Instructor: Professor Landow (office: 338 Carr House; e-mail: email@example.com); office hours: 1-2:00, Wednesday. Class meets 3.00-5:20 AM, Mondays in room 218, 70 Brown Street. Classweb: Victorian Web
E-Resources and weekly writing assignmemts
Week 1 (27-29 January) — Introduction to the Course: Victorians and Neo-Victorians
Week 2 (1-5 February) — The Madwomen in the Attic, the Maniac in the Cellar
Week 3 (8-12 February) A Gendered Postcolonial Response
Reading: Jean Rhys, Wide Sargasso Sea [sitemap]
Week 4 (15-19 February) Information Technology as Fantasy
Reading:Jasper Fforde, The Eyre Affair
Week 5 (24 through 28 February) Very great expectations.
Week 6 (1-5 March) — Postcolonial Neo-Victorianism, or the Aussies write back
Reading Peter Carey, Jack Maggs [sitemap]
Week 7 (8-12 March) Postimperial Neo-Victorianism, or what's what wrong with empires
Reading: Graham Swift, Waterland [sitemap]
Week 8 (15-19 March) — A Victorian Novel Poem as a Kunstlerroman
Reading: Elizebth Barrett Browning, Aurora Leigh. [sitemap]
Week 9 (22 -28 April). The Joys of Scholarship.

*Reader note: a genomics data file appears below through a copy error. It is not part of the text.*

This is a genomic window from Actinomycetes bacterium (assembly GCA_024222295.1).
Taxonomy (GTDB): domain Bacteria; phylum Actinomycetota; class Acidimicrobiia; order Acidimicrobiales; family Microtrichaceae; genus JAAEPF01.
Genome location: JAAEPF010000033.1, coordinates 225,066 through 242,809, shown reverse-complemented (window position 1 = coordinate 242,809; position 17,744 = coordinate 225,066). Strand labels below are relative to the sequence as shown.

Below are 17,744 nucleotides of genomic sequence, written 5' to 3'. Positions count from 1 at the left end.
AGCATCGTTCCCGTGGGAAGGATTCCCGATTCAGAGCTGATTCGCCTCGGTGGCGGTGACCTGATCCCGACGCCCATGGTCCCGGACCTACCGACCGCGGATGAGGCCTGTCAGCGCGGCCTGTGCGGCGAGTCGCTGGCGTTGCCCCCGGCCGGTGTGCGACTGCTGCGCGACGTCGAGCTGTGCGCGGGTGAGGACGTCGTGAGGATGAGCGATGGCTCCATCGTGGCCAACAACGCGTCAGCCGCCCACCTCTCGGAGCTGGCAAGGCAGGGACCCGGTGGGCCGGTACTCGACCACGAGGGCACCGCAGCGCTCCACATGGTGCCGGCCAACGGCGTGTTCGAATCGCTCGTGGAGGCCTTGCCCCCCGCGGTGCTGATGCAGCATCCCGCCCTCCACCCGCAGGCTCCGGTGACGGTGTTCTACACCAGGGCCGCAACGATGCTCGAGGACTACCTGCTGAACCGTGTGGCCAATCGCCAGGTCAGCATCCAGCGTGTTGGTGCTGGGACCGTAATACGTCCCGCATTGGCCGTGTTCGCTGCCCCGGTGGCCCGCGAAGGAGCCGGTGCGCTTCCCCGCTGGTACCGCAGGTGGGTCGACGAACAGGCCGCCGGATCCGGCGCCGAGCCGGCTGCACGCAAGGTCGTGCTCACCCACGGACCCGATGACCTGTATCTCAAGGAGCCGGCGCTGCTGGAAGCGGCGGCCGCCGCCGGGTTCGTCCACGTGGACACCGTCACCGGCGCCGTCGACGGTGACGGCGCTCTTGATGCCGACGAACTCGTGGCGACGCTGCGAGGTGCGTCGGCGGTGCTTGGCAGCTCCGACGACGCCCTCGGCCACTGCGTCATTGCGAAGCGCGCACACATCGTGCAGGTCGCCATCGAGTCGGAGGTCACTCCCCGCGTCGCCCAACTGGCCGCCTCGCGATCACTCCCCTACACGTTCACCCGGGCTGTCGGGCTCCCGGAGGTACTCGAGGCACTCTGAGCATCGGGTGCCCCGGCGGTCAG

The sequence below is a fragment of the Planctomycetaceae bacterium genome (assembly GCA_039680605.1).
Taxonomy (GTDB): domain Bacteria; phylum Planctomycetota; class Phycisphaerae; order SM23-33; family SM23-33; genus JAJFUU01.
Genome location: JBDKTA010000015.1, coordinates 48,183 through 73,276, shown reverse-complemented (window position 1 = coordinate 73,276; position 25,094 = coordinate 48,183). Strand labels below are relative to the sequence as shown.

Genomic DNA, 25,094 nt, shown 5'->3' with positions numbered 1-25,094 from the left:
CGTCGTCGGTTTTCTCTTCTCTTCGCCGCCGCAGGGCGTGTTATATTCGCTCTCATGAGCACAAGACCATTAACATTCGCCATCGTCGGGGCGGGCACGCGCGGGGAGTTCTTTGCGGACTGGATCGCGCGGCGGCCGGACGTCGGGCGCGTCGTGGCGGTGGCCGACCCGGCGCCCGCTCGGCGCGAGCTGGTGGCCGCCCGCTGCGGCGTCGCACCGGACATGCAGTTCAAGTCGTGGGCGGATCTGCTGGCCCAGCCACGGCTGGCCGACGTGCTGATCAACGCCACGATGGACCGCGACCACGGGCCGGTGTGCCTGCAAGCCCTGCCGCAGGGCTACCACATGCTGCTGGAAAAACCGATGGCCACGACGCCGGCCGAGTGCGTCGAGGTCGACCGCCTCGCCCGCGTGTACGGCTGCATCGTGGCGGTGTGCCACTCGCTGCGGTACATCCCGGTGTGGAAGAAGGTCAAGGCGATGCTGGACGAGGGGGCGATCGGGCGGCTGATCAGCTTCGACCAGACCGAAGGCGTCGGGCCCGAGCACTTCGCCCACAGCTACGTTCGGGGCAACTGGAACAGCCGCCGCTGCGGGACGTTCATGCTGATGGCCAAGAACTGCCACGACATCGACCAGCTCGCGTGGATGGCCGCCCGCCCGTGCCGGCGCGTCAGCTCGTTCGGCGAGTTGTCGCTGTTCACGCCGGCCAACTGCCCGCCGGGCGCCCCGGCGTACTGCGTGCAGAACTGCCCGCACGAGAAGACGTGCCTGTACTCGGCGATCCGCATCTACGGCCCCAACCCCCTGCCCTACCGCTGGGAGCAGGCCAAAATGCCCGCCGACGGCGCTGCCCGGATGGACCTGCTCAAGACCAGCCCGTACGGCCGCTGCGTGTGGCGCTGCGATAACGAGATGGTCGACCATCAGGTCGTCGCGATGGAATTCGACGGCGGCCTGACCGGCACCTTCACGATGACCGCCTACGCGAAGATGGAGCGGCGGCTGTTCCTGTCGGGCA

Reading: A. S. Byatt, Possession [sitemap]
[Spring recess 27 March-4 April]
Week 10 (5-9 April) — The Victorian Sensation Novel
Reading: Wilkie Collins, The Woman in White [sitemap]
Week 11 (12-23 April) — The Gendered Neo-Victorian Sensation Novel
Reading: Sarah Waters, Fingersmith
Week 12 (26-30 April). — Nineteenth-century Monsters
Reading: Mary Shelley, Frankenstein.
Week 13 (27 April-1 May). Twentieth-century Monsters
Reading: Shelley Jackson, Patchwork Girl [[sitemap] and My Body. Landow, Hypertext 3.0, pp. 1-9, 29-40, 144-48, 215-241.
These reading and discussion question have several required parts:
- Choose a substantial passage of 1-3 paragraphs or stanzas when discussing a literary text.
- Create a graceful and effective introduction to the material you chose that suggests why the reader should want to follow you as you examine it closely.
- Follow the quoted passage with at least one paragraph of commentary.
- Ask 4-5 questions, chiefly concerning matters of technique and comparison to other works, for which you do not have to have answers. As the semester progresses at least one question should involve a comparison of the painting or poem or other text you discuss with one read in a previous week.
- Provide a title for your question set and include your expected graduating class.
These exercises, which provide the basis of class discussion, should generally be e-mailed to me no later than 6 pm Sunday before we begin discussing the reading.
Last modified 31 January 2010